Google Assistant app on iPhone with the results of a “what time does dr. ruhlman office close” query. The results displayed include a card with “8:30AM–5:00PM” and the label, “Dr. Ruhlman Scott MD, Tuesday hours,” as well as links to call the office, search on Google, get directions, and visit a website. Additionally, there are four buttons labeled with the words “directions,” “phone number,” and “address,” and a thumbs-up emoji.
    This announcement was meant to help strategists, designers, and businesses get ready for the imminent growth of mobile. It continues to ring true for the age of linked data. With the prevalence of clever assistants and inquiries, an organization’s website is less inclined to be a visitor’s first encounter with rich content and less. Such as hours finding location info, phone numbers, and ratings –this engagement may be a user’s only interaction with an information resource.
    There is insufficient proof in this small sample to encourage a broad claim that calculations have”cognitive” prejudice, but even when we allow for possibly confounding variables, we can see the compounding problems we risk by dismissing structured content. No matter the Kaiser Permanente result we are given above for Dr. Donion is to get the wrong physician. What’s more, from the Google Assistant voice hunt, the discussion format doesn’t confirm whether we meant Dr. Donlon; it only provides us with her centre’s contact info. In these scenarios, providing clear, machine-readable content may only work to our benefit.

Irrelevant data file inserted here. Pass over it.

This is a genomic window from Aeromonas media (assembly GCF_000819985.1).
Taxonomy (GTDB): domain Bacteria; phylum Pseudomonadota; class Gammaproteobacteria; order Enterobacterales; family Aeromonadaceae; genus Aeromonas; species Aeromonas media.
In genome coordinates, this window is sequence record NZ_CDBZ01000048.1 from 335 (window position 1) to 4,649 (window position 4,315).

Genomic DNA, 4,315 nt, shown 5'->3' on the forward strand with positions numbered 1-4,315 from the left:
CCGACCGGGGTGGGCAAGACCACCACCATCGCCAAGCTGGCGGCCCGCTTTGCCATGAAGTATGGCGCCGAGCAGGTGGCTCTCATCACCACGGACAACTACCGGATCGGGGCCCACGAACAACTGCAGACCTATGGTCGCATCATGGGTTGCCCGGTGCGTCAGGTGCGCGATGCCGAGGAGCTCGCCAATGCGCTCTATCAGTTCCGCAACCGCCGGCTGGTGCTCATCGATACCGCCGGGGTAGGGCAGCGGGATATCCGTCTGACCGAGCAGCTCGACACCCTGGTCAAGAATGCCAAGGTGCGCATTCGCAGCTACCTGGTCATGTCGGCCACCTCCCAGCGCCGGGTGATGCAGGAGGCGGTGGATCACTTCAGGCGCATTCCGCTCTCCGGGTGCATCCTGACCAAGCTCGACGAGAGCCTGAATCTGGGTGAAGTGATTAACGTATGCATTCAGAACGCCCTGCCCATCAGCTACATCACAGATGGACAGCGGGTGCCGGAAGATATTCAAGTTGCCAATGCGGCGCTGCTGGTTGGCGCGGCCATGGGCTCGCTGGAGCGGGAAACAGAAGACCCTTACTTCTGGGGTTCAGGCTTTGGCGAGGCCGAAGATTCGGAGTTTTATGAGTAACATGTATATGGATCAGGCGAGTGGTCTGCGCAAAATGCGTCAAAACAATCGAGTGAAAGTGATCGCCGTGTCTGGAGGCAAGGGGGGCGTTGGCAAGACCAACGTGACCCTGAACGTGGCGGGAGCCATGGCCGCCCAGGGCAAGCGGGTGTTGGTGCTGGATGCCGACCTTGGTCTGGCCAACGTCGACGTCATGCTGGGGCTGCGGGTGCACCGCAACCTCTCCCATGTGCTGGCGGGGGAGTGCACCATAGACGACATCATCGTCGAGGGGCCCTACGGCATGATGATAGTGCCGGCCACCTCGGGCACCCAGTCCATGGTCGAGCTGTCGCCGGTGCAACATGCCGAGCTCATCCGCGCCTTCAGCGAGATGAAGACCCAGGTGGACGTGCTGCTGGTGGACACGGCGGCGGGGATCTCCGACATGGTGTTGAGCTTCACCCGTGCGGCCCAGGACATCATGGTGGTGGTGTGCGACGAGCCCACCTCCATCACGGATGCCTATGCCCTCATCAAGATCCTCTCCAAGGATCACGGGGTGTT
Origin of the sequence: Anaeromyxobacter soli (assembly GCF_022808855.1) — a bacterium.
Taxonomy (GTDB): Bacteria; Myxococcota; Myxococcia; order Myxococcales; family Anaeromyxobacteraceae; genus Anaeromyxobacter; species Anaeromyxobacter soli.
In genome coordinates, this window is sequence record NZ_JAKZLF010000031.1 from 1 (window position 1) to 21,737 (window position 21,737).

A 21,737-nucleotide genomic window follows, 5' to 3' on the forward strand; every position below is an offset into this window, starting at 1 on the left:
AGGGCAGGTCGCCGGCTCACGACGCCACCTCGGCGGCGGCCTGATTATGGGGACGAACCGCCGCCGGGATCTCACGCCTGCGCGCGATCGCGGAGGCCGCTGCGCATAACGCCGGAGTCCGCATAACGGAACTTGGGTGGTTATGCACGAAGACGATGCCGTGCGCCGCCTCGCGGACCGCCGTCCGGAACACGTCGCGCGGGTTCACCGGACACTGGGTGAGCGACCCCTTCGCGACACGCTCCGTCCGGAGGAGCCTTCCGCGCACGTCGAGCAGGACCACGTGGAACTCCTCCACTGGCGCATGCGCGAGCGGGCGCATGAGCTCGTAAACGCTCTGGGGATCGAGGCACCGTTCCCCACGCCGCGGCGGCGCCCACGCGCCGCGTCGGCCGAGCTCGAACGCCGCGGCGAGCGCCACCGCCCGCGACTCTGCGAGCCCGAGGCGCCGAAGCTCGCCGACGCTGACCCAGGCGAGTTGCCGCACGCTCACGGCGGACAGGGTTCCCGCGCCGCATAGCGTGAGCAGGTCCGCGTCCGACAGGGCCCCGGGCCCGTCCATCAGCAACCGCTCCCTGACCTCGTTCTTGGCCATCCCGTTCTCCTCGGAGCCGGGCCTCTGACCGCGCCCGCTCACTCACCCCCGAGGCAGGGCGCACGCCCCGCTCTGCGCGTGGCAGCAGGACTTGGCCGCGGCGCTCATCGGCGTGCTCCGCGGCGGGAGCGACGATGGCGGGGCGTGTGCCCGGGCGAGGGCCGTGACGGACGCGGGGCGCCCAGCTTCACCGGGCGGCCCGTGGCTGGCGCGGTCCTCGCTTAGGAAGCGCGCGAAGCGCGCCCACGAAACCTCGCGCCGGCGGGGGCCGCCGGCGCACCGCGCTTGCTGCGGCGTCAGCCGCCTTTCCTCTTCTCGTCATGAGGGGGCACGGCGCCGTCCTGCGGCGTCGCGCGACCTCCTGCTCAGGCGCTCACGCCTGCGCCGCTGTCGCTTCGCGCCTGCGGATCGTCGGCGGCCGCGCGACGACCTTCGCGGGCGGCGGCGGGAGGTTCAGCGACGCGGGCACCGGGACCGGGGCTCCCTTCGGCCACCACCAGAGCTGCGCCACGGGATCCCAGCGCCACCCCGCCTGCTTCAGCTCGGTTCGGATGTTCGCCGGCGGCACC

• Designing Connected Content, Carrie Hane and Mike Atherton
  • In a content that was structured layout process, the connections between material chunks are specifically defined and described. This makes the relationships between them as well as both the material chunks legible into algorithms. Algorithms can then interpret a content package as the”page” I’m looking for–or remix and adapt the exact same content to provide me a list of directions, the amount of stars on a critique, the amount of time left until an office shuts, and any variety of other concise answers to certain questions.